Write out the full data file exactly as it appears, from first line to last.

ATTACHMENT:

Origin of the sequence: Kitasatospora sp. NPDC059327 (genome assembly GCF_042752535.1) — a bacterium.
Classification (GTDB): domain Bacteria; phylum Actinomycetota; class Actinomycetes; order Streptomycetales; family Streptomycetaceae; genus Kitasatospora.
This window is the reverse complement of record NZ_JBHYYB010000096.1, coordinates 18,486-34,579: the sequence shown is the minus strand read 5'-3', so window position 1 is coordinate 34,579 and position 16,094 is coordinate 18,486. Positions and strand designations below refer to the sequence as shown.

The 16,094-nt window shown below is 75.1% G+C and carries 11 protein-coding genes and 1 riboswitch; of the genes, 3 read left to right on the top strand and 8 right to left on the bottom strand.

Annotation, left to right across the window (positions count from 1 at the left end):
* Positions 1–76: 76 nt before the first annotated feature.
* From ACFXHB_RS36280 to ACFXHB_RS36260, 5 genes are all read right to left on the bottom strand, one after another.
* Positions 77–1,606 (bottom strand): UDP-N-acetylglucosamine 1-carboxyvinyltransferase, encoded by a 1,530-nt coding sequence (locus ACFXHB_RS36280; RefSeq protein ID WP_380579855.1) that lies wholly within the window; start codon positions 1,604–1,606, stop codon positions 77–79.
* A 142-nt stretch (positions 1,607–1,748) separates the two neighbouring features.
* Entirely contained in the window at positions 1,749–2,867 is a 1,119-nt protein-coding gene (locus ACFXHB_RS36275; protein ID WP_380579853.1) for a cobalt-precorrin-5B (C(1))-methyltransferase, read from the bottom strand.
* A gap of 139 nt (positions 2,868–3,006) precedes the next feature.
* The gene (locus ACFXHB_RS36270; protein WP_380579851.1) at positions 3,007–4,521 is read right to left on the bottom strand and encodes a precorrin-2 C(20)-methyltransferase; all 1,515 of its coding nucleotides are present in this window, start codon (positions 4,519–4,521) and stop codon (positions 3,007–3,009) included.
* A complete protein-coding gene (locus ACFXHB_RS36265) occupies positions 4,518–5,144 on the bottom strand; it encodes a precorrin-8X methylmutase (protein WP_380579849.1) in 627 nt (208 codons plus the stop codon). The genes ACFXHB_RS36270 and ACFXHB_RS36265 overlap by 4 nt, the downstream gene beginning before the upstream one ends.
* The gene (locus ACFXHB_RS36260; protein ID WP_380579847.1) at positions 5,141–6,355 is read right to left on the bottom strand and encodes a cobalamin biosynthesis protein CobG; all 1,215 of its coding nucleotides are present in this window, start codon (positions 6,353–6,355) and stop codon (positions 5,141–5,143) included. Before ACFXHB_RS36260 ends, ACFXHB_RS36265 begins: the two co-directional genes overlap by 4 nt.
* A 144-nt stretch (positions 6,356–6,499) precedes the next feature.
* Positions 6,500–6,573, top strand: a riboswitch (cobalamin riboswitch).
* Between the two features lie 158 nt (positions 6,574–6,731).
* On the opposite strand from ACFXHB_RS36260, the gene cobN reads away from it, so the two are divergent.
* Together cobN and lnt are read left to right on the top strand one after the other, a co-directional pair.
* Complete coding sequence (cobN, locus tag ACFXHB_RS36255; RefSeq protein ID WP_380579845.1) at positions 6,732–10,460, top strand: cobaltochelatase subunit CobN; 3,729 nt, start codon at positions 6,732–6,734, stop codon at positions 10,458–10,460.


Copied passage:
Origin of the sequence: Kitasatospora sp. NPDC059327 (genome assembly GCF_042752535.1) — a bacterium.
Classification (GTDB): domain Bacteria; phylum Actinomycetota; class Actinomycetes; order Streptomycetales; family Streptomycetaceae; genus Kitasatospora.
This window is the reverse complement of record NZ_JBHYYB010000096.1, coordinates 18,486-34,579: the sequence shown is the minus strand read 5'-3', so window position 1 is coordinate 34,579 and position 16,094 is coordinate 18,486. Positions and strand designations below refer to the sequence as shown.

The 16,094-nt window shown below is 75.1% G+C and carries 11 protein-coding genes and 1 riboswitch; of the genes, 3 read left to right on the top strand and 8 right to left on the bottom strand.

Annotation, left to right across the window (positions count from 1 at the left end):
* Positions 1–76: 76 nt before the first annotated feature.
* From ACFXHB_RS36280 to ACFXHB_RS36260, 5 genes are all read right to left on the bottom strand, one after another.
* Positions 77–1,606 (bottom strand): UDP-N-acetylglucosamine 1-carboxyvinyltransferase, encoded by a 1,530-nt coding sequence (locus ACFXHB_RS36280; RefSeq protein ID WP_380579855.1) that lies wholly within the window; start codon positions 1,604–1,606, stop codon positions 77–79.
* A 142-nt stretch (positions 1,607–1,748) separates the two neighbouring features.
* Entirely contained in the window at positions 1,749–2,867 is a 1,119-nt protein-coding gene (locus ACFXHB_RS36275; protein ID WP_380579853.1) for a cobalt-precorrin-5B (C(1))-methyltransferase, read from the bottom strand.
* A gap of 139 nt (positions 2,868–3,006) precedes the next feature.
* The gene (locus ACFXHB_RS36270; protein WP_380579851.1) at positions 3,007–4,521 is read right to left on the bottom strand and encodes a precorrin-2 C(20)-methyltransferase; all 1,515 of its coding nucleotides are present in this window, start codon (positions 4,519–4,521) and stop codon (positions 3,007–3,009) included.
* A complete protein-coding gene (locus ACFXHB_RS36265) occupies positions 4,518–5,144 on the bottom strand; it encodes a precorrin-8X methylmutase (protein WP_380579849.1) in 627 nt (208 codons plus the stop codon). The genes ACFXHB_RS36270 and ACFXHB_RS36265 overlap by 4 nt, the downstream gene beginning before the upstream one ends.
* The gene (locus ACFXHB_RS36260; protein ID WP_380579847.1) at positions 5,141–6,355 is read right to left on the bottom strand and encodes a cobalamin biosynthesis protein CobG; all 1,215 of its coding nucleotides are present in this window, start codon (positions 6,353–6,355) and stop codon (positions 5,141–5,143) included. Before ACFXHB_RS36260 ends, ACFXHB_RS36265 begins: the two co-directional genes overlap by 4 nt.
* A 144-nt stretch (positions 6,356–6,499) precedes the next feature.
* Positions 6,500–6,573, top strand: a riboswitch (cobalamin riboswitch).
* Between the two features lie 158 nt (positions 6,574–6,731).
* On the opposite strand from ACFXHB_RS36260, the gene cobN reads away from it, so the two are divergent.
* Together cobN and lnt are read left to right on the top strand one after the other, a co-directional pair.
* Complete coding sequence (cobN, locus tag ACFXHB_RS36255; RefSeq protein ID WP_380579845.1) at positions 6,732–10,460, top strand: cobaltochelatase subunit CobN; 3,729 nt, start codon at positions 6,732–6,734, stop codon at positions 10,458–10,460.